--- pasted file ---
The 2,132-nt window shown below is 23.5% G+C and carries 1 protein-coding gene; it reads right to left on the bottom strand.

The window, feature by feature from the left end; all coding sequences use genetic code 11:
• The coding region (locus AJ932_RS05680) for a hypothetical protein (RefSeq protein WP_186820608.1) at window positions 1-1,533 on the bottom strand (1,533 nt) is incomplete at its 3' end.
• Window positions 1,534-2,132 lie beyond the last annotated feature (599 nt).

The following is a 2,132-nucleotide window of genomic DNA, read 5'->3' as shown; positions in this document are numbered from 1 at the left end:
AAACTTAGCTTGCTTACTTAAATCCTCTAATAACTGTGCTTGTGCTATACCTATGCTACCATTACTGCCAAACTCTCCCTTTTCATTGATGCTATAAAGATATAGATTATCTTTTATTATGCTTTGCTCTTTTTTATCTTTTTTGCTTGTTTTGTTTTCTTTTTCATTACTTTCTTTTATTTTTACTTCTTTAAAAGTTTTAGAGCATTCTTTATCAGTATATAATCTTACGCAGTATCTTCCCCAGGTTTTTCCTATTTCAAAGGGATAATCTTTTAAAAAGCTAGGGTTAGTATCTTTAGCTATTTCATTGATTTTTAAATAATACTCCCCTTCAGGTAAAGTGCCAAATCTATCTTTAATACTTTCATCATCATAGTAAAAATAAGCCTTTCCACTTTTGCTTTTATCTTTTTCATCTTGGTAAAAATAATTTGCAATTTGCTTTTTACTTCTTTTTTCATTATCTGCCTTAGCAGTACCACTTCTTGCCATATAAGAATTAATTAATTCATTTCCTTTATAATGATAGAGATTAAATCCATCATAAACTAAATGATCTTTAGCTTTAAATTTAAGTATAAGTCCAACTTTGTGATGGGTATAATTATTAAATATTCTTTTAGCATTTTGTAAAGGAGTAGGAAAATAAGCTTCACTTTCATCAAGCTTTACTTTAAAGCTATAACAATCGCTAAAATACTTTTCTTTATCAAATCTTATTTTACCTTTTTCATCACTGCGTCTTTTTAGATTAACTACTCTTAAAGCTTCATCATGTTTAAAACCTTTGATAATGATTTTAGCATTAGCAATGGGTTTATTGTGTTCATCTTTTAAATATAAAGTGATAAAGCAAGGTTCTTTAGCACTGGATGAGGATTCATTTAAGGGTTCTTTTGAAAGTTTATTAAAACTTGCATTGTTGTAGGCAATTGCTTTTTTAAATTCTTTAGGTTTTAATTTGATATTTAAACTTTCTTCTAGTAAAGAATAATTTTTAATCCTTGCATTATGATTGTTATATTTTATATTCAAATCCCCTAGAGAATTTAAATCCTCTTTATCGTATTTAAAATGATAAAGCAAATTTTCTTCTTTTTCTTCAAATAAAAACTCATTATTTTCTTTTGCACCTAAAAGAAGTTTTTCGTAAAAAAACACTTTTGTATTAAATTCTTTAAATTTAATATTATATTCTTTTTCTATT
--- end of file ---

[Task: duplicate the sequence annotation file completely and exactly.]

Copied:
The 2,132-nt window shown below is 23.5% G+C and carries 1 protein-coding gene; it reads right to left on the bottom strand.

The window, feature by feature from the left end; all coding sequences use genetic code 11:
• The coding region (locus AJ932_RS05680) for a hypothetical protein (RefSeq protein WP_186820608.1) at window positions 1-1,533 on the bottom strand (1,533 nt) is incomplete at its 3' end.
• Window positions 1,534-2,132 lie beyond the last annotated feature (599 nt).

The following is a 2,132-nucleotide window of genomic DNA, read 5'->3' as shown; positions in this document are numbered from 1 at the left end:
AAACTTAGCTTGCTTACTTAAATCCTCTAATAACTGTGCTTGTGCTATACCTATGCTACCATTACTGCCAAACTCTCCCTTTTCATTGATGCTATAAAGATATAGATTATCTTTTATTATGCTTTGCTCTTTTTTATCTTTTTTGCTTGTTTTGTTTTCTTTTTCATTACTTTCTTTTATTTTTACTTCTTTAAAAGTTTTAGAGCATTCTTTATCAGTATATAATCTTACGCAGTATCTTCCCCAGGTTTTTCCTATTTCAAAGGGATAATCTTTTAAAAAGCTAGGGTTAGTATCTTTAGCTATTTCATTGATTTTTAAATAATACTCCCCTTCAGGTAAAGTGCCAAATCTATCTTTAATACTTTCATCATCATAGTAAAAATAAGCCTTTCCACTTTTGCTTTTATCTTTTTCATCTTGGTAAAAATAATTTGCAATTTGCTTTTTACTTCTTTTTTCATTATCTGCCTTAGCAGTACCACTTCTTGCCATATAAGAATTAATTAATTCATTTCCTTTATAATGATAGAGATTAAATCCATCATAAACTAAATGATCTTTAGCTTTAAATTTAAGTATAAGTCCAACTTTGTGATGGGTATAATTATTAAATATTCTTTTAGCATTTTGTAAAGGAGTAGGAAAATAAGCTTCACTTTCATCAAGCTTTACTTTAAAGCTATAACAATCGCTAAAATACTTTTCTTTATCAAATCTTATTTTACCTTTTTCATCACTGCGTCTTTTTAGATTAACTACTCTTAAAGCTTCATCATGTTTAAAACCTTTGATAATGATTTTAGCATTAGCAATGGGTTTATTGTGTTCATCTTTTAAATATAAAGTGATAAAGCAAGGTTCTTTAGCACTGGATGAGGATTCATTTAAGGGTTCTTTTGAAAGTTTATTAAAACTTGCATTGTTGTAGGCAATTGCTTTTTTAAATTCTTTAGGTTTTAATTTGATATTTAAACTTTCTTCTAGTAAAGAATAATTTTTAATCCTTGCATTATGATTGTTATATTTTATATTCAAATCCCCTAGAGAATTTAAATCCTCTTTATCGTATTTAAAATGATAAAGCAAATTTTCTTCTTTTTCTTCAAATAAAAACTCATTATTTTCTTTTGCACCTAAAAGAAGTTTTTCGTAAAAAAACACTTTTGTATTAAATTCTTTAAATTTAATATTATATTCTTTTTCTATT